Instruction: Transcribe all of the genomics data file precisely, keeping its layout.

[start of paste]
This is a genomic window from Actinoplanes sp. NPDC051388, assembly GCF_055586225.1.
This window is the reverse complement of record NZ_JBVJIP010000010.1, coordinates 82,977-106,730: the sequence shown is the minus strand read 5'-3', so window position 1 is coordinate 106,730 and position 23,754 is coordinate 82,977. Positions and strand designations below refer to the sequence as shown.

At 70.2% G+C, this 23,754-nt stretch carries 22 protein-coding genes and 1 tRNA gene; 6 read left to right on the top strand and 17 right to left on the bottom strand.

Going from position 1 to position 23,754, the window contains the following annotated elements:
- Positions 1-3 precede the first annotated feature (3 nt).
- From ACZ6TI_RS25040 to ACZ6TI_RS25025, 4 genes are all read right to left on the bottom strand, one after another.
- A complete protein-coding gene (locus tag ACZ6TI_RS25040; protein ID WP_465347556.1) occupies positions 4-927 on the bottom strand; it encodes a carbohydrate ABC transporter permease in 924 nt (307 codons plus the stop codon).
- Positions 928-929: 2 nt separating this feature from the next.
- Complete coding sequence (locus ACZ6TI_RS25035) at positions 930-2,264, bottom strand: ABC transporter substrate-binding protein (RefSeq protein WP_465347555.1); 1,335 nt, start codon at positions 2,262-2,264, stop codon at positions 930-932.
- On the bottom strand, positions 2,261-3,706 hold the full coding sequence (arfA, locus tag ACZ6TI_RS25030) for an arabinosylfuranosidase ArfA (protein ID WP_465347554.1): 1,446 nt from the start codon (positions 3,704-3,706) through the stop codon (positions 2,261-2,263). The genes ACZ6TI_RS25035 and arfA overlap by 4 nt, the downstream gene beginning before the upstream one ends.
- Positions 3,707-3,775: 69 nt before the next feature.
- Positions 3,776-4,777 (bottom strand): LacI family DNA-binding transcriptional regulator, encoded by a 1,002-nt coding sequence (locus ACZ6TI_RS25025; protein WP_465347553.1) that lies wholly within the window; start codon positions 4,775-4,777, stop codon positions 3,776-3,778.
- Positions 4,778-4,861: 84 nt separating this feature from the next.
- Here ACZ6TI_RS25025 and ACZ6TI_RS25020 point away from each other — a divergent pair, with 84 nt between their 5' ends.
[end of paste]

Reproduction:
This is a genomic window from Actinoplanes sp. NPDC051388, assembly GCF_055586225.1.
This window is the reverse complement of record NZ_JBVJIP010000010.1, coordinates 82,977-106,730: the sequence shown is the minus strand read 5'-3', so window position 1 is coordinate 106,730 and position 23,754 is coordinate 82,977. Positions and strand designations below refer to the sequence as shown.

At 70.2% G+C, this 23,754-nt stretch carries 22 protein-coding genes and 1 tRNA gene; 6 read left to right on the top strand and 17 right to left on the bottom strand.

Going from position 1 to position 23,754, the window contains the following annotated elements:
- Positions 1-3 precede the first annotated feature (3 nt).
- From ACZ6TI_RS25040 to ACZ6TI_RS25025, 4 genes are all read right to left on the bottom strand, one after another.
- A complete protein-coding gene (locus tag ACZ6TI_RS25040; protein ID WP_465347556.1) occupies positions 4-927 on the bottom strand; it encodes a carbohydrate ABC transporter permease in 924 nt (307 codons plus the stop codon).
- Positions 928-929: 2 nt separating this feature from the next.
- Complete coding sequence (locus ACZ6TI_RS25035) at positions 930-2,264, bottom strand: ABC transporter substrate-binding protein (RefSeq protein WP_465347555.1); 1,335 nt, start codon at positions 2,262-2,264, stop codon at positions 930-932.
- On the bottom strand, positions 2,261-3,706 hold the full coding sequence (arfA, locus tag ACZ6TI_RS25030) for an arabinosylfuranosidase ArfA (protein ID WP_465347554.1): 1,446 nt from the start codon (positions 3,704-3,706) through the stop codon (positions 2,261-2,263). The genes ACZ6TI_RS25035 and arfA overlap by 4 nt, the downstream gene beginning before the upstream one ends.
- Positions 3,707-3,775: 69 nt before the next feature.
- Positions 3,776-4,777 (bottom strand): LacI family DNA-binding transcriptional regulator, encoded by a 1,002-nt coding sequence (locus ACZ6TI_RS25025; protein WP_465347553.1) that lies wholly within the window; start codon positions 4,775-4,777, stop codon positions 3,776-3,778.
- Positions 4,778-4,861: 84 nt separating this feature from the next.
- Here ACZ6TI_RS25025 and ACZ6TI_RS25020 point away from each other — a divergent pair, with 84 nt between their 5' ends.